Saturday morning bright and early, I met Prof. Judges in the lobby of the Peabody Hotel in Little Rock and we headed down to UAPB (University of Arkansas at Pine Bluff) to participate in the “Choose Law” program. The Students attending Choose Law program“Choose Law” program is a pipeline program encouraging minority high school students to envision, commit to, and prepare for a career in law. As I noted in yesterday’s blog, the program was put on by the Arkansas Bar Association Young Lawyers Section and the committee included Gwen Rucker, Cliff McKinney, Courtney Crouch, Paul Bennett, Aaron Taylor, Emily Runyon, Grant Cox, and David Coran. When we arrived, a number of young people were there already and were picking up their materials and taking their seats in the auditorium.

Hank Campbell, Dean of the College of Business at UAPB, gave the welcome on behalf of the Chancellor of UAPB who was unable to attend. Rosalind Mouser, President-Elect of the Arkansas Bar Association, also welcomed young people and talked about the value of a law degree. The Panel participantsfirst panel at 9:30 a.m. was on preparing and choosing a college. The panelists talked about financial aid issues and the SAT versus the ACT. After a break the second panel spoke on preparing for, and choosing a law school. That panel consisted of myself, Prof. Judges, and Aaron Taylor, Chief Admissions Officer at UALR School of Law. It began with an American Bar Association video entitled “Choose Law” which talked about the importance of law and why young people choose legal careers.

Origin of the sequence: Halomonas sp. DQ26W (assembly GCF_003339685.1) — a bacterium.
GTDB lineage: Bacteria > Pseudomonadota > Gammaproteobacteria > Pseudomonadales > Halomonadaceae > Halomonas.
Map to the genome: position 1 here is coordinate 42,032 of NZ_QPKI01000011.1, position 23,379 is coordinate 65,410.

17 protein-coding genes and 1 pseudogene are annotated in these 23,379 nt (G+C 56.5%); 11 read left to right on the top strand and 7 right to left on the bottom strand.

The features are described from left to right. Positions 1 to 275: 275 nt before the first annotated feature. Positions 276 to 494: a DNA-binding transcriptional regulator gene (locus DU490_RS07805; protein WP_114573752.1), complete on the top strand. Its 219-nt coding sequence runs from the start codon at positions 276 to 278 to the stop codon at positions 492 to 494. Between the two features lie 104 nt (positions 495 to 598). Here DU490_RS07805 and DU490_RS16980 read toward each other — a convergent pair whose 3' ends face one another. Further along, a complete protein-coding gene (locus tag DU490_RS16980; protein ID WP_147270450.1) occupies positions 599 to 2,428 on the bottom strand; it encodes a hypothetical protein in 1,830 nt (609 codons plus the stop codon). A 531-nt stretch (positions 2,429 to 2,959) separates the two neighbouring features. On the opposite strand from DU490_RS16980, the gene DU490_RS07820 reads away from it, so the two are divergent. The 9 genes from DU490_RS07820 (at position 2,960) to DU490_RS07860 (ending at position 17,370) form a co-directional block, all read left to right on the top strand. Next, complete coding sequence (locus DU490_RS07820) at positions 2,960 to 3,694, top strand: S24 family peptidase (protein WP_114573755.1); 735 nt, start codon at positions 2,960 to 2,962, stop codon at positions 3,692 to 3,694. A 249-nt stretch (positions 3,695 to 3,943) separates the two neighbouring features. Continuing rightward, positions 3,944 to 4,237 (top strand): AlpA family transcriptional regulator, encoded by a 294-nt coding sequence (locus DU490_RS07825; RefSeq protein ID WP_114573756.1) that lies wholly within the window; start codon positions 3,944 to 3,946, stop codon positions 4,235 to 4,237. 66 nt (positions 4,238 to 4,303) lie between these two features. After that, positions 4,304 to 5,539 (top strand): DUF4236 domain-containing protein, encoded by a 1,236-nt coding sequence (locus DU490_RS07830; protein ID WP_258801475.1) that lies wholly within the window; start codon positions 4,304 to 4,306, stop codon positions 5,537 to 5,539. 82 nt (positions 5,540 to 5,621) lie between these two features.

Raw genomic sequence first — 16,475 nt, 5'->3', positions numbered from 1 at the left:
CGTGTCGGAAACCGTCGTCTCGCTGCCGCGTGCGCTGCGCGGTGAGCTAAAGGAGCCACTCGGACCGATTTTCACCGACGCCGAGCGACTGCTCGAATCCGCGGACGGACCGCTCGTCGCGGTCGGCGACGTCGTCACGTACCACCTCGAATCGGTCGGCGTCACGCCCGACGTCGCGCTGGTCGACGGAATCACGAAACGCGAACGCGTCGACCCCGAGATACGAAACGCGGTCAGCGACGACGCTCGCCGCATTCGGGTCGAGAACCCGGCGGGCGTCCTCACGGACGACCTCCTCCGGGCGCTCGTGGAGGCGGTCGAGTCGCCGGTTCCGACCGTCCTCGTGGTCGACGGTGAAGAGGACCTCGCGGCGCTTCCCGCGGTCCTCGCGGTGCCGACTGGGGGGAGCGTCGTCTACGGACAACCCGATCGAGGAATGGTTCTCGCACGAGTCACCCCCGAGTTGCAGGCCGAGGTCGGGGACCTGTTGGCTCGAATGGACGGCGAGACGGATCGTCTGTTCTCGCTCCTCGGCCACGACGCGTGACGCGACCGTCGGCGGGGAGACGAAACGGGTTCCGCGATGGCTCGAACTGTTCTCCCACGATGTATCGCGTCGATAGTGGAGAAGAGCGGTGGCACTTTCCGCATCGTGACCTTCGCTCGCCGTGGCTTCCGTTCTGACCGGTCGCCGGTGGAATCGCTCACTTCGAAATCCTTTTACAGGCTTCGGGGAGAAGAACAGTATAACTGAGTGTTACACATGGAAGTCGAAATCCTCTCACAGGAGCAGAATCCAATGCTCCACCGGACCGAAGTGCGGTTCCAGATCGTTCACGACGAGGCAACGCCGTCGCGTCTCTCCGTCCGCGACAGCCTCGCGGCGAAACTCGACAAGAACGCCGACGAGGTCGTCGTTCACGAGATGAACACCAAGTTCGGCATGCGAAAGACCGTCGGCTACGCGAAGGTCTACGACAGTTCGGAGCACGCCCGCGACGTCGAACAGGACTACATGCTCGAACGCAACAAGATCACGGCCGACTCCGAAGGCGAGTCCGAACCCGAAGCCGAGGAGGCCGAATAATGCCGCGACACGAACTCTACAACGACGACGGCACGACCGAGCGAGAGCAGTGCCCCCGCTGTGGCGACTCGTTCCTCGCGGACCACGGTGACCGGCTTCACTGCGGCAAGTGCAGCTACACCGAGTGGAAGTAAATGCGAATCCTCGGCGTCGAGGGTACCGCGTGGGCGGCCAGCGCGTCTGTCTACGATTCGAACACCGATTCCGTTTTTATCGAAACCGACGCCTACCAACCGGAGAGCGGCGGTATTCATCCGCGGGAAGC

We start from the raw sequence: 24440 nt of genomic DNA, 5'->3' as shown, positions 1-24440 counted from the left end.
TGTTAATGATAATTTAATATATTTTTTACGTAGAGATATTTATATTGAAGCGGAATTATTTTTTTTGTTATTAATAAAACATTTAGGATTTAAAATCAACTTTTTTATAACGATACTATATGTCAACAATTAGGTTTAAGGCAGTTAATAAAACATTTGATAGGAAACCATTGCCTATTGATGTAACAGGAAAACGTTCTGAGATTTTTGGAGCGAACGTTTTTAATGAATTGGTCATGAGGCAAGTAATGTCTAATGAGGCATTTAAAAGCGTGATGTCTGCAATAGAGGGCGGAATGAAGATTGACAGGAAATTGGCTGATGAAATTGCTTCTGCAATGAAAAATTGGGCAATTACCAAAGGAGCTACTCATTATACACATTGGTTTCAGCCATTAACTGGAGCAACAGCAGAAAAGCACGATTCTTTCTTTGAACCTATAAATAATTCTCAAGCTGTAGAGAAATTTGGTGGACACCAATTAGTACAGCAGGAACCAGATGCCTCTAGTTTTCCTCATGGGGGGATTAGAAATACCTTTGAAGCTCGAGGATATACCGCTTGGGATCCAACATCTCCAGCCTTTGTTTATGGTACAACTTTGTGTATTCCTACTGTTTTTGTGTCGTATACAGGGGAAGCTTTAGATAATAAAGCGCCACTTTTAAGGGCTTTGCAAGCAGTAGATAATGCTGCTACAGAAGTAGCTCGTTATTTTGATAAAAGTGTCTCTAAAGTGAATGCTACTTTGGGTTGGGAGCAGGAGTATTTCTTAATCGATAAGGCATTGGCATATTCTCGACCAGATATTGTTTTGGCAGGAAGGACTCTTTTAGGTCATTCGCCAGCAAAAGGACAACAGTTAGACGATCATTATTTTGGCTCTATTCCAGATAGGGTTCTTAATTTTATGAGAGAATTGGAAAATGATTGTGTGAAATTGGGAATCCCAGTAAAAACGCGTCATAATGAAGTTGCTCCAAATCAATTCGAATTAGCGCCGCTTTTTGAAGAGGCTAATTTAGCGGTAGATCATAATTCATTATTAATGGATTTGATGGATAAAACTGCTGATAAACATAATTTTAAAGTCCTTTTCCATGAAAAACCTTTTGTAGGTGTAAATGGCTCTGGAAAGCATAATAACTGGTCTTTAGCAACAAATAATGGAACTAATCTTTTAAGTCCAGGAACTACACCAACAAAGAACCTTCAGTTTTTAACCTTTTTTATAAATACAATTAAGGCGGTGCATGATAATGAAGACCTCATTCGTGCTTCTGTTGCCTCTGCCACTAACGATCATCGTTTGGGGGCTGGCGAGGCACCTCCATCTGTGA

After our panel there was a panel with a number of current law students. Two of our students, I’m delighted to say, participated in that session, Dannelle Walker and Sharre Brooks. The other students were from UALR. That was followed by a panel of members from the Harold Flowers Law Society, Arkansas’ NationalMore panel participants Bar Association affiliate chapter. They talked about what it was like to be a practicing lawyer of color and the difference one can make. The most powerful statement was made by Gwen Rucker who talked about a young man she knew who was convicted unjustly of murder and how that motivated her to become a lawyer. This was followed by a question and answer session.

During the luncheon one of our alumna, Karen Roberts, was the keynote speaker. She received, from the program’s sponsors, a recognition for Wal-Mart on behalf of its diversity effort. In her remarks she again emphasized why it was important to obtain a law degree and what a difference the students could make in the world. With that we were adjourned, but I have to note that during the lunch hour before the program actually began, there was a showing of the Silas Hunt video. I was actually surprised at how quiet the students were and how interested they were in terms of watching the video. We were glad to be able provide that.

Professor JudgesAfter that Don and I said goodbye to everyone and headed back to Fayetteville. But, here I want to put in a plug for Prof. Judges. He’s too modest to do so himself. In addition to all the ways in which he contributes to the law school community, he is a playwright. The name of his play is “Radio Traffic” and it’s co-written with Stephen Cribari. The play is being produced and staged in Minneapolis at The Center for Independent Artists on May 8-10 and May 15-17. He had talked to me about it before and we got to visit about it some more on the way back to Fayetteville. I wish I could break away to go and see it, but the 15th– 17th is tied up with all our graduation events and the 8th–10th, the University graduation events, during which I’ve been asked to escort one of the “Little Rock Nine,” Terrence Roberts. If you want to check it out, there is a page about the play. It’s Congratulations, Prof. Judges! You are such a wonderful, multi-talented colleague. I hope you “break a leg,” (isn’t it what you say in a theater?) and I that it receives wonderful reviews and goes on to be produced more fully across the country.